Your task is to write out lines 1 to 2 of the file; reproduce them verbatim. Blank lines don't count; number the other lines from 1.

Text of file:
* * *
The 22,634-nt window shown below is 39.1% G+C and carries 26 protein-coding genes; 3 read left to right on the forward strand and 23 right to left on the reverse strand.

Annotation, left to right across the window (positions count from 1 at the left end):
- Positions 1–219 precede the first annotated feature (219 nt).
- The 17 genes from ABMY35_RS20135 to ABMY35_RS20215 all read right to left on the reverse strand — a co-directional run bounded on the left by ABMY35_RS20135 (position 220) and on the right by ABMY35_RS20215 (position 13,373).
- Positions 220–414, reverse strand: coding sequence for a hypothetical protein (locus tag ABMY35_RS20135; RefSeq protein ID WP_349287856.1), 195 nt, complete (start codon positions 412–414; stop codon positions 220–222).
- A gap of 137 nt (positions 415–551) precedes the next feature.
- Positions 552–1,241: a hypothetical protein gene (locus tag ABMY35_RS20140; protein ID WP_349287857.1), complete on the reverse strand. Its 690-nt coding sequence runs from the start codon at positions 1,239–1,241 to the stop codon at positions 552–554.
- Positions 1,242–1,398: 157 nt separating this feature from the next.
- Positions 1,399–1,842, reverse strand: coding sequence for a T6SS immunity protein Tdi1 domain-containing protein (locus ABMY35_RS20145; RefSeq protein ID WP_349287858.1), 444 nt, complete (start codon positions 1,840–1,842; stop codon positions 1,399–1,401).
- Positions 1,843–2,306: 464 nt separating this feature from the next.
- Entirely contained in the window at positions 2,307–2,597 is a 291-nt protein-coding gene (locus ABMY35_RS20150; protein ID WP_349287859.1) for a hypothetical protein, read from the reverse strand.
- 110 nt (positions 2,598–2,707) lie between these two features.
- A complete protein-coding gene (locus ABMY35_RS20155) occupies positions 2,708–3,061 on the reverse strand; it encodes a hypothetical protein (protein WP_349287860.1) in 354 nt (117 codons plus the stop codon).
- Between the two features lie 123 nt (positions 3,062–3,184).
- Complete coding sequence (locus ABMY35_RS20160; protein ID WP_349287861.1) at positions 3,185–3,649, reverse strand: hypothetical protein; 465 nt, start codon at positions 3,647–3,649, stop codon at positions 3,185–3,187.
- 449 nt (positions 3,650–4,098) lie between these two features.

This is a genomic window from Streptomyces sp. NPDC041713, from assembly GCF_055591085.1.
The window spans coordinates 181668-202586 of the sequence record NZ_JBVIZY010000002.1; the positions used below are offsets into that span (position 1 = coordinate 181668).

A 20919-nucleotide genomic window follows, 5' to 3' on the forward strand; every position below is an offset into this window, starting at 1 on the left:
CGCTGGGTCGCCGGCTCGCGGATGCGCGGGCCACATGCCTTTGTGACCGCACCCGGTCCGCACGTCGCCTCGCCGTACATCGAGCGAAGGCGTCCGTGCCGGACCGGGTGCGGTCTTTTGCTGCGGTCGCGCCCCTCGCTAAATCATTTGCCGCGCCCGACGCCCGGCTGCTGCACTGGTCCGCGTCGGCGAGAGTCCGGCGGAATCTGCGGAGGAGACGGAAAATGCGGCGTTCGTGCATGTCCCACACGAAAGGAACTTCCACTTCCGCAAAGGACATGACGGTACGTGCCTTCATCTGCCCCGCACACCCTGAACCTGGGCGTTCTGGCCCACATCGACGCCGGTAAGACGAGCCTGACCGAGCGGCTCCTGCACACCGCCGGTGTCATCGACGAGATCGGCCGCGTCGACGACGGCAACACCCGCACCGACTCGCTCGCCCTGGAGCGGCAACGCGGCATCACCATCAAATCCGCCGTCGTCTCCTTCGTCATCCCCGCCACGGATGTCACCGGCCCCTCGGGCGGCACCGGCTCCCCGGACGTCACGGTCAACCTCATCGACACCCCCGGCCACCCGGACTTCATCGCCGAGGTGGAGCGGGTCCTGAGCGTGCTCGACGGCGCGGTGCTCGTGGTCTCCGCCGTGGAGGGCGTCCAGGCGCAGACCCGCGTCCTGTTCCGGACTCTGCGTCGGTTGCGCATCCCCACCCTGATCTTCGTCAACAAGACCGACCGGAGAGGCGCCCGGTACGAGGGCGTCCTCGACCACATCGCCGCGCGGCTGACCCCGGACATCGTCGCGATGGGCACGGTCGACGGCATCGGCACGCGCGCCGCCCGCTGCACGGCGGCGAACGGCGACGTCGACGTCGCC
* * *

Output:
The 22,634-nt window shown below is 39.1% G+C and carries 26 protein-coding genes; 3 read left to right on the forward strand and 23 right to left on the reverse strand.

Annotation, left to right across the window (positions count from 1 at the left end):